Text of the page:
This preview shows page 1. Sign up to view the full content.
Unformatted text preview: CHE 633Combustion PriciplesWinter 2012 Assignment 8 Due Friday, March 23 Problem 1: Turns Chp 9 Review Question 1 Problem 2: Turns Chp 9 Review Question 9 Problem 3: Turns 9.10 Consider the exploding can demo. The dimensions of our can are 19 cm high with a can diameter of 16 cm, a top hole diameter of 5 mm, and a bottom hole diameter of 8 mm. Assume a top hole orifice coeffiient of C=0.6 (v=c*sqrt(as in class)). Problem 4: Compute the initial length of the flame. Clearly state your assumptions, and compare the to length observed in class (56 inches). Problem 5: Estimate the time to explosion and compare to that found in class (8.5 minues). Use the plug flow assumptions. Discuss. You have seen how we derive the laminar flamelet equation. The flamelet equation is a very good model for nonpremixed flames. Unlike premixed flames, there is no flame speed, and there is no characteristic flame thickness. Instead, the flame thickness depends on the strain. In the flamelet model this strain is set through the specification of o. The unsteady version is solved in the provided Matlab code. Put the code in a directory and connect Matlab to that directory (type "cd path_to_your_directory." If you are on a Linux machine, just start Matlab from that directory). Problem 6: Run this code by typing "flmlt_1s" at the Matlab prompt. The code outputs the T(f) profile (f is mixture fraction). You can paste this into your favorite math program (e.g., Excel). Convert the temperature profile to a profile in space. Plot T(x). The attached PDF file gives (f) where o=1907 s1, and we know that (f) = 2D(df/dx)2. You can use these two expressions to get f(x), and then plot T(x). You will have to estimate D. I recommend you use Gaseq to get the value for a stoichiometric ethylene flame at the peak temperature of the T(f) profile, then get D(f) by adjusting using the dependence of D on T (take a unity Lewis number). Problem 7: The value of o=1907 s1, is the max value before blowout. This corresponds to a thin flame. For a completely unstrained flame, o=0, and the we get equilibrium compositions. What is the corresponding flame thickness? Does this make sense (recall, is the inverse of a timescale)? ...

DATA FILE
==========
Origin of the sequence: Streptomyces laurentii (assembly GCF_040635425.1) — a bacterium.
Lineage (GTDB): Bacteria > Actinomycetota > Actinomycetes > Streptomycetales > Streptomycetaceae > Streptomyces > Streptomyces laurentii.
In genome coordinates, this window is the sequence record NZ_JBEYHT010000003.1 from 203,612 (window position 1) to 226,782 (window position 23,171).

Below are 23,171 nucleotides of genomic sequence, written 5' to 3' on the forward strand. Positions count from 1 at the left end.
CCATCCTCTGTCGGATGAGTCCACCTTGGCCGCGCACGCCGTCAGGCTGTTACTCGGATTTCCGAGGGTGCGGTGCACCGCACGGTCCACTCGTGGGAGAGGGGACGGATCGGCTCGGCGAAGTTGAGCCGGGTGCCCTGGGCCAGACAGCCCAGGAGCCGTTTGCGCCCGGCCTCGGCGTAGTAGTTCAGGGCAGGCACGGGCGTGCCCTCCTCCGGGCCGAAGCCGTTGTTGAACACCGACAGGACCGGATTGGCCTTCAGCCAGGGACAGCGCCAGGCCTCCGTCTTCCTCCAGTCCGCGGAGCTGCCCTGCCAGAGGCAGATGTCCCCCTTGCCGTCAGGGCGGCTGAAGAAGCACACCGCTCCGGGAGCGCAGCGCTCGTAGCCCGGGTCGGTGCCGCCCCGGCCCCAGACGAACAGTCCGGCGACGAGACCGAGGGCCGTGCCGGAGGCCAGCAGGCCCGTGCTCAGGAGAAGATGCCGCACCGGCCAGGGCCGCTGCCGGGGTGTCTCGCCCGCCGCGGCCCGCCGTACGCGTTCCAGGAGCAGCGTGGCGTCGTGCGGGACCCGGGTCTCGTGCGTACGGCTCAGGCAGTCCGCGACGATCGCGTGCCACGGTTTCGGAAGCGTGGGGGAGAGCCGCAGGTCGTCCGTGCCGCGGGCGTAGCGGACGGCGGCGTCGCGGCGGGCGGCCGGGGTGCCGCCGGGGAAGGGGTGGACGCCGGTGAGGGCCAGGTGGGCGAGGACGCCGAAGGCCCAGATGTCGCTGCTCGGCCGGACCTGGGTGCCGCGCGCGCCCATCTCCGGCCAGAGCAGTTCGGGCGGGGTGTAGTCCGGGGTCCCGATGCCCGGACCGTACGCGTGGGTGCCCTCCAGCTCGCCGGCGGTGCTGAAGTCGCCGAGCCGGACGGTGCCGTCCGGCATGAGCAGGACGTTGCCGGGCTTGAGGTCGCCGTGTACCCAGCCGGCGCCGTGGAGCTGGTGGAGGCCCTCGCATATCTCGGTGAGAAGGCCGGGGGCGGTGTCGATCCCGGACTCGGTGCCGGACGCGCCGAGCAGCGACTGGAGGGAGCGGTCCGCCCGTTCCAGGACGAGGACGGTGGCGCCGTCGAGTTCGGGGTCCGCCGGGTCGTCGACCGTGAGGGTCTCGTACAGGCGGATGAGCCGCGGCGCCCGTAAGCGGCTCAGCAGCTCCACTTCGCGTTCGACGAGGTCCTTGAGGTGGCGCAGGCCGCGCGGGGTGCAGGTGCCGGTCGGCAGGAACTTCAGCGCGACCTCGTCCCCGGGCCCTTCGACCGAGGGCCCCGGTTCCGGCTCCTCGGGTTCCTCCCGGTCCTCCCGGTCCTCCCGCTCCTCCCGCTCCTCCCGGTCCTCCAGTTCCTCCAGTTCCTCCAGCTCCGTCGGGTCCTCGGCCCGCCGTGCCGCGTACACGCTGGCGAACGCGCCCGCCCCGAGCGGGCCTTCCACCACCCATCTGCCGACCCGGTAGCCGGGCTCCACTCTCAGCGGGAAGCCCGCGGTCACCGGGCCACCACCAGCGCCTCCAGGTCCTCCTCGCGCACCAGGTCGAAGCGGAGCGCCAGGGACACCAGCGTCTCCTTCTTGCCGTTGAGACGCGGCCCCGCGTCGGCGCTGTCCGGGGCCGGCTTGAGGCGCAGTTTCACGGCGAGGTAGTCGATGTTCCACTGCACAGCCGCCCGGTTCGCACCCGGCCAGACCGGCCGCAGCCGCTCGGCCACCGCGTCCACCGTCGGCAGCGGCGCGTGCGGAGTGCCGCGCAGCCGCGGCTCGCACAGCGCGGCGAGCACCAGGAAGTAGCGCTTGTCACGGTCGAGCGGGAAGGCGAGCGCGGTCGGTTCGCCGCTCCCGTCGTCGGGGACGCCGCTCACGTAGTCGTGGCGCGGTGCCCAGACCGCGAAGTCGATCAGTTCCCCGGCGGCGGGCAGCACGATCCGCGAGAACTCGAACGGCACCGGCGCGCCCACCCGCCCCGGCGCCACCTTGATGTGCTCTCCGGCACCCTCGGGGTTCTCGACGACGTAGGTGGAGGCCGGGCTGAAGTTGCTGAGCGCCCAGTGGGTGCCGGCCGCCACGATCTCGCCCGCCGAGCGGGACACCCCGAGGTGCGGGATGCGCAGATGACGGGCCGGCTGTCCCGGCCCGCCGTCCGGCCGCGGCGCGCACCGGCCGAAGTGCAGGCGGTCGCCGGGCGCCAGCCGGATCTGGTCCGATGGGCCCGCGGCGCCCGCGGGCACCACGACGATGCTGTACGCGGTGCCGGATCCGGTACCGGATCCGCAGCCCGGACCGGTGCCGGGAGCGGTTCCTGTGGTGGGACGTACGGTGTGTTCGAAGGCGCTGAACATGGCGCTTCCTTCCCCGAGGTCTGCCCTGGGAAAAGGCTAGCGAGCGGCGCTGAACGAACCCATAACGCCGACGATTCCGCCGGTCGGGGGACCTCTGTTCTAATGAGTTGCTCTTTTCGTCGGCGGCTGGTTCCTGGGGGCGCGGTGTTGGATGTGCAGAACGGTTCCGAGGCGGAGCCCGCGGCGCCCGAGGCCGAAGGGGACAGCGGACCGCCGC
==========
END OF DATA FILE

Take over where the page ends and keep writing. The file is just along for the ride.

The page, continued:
View
Full
Document
 Winter '12
 DavidO.Lignel

Click to edit the document details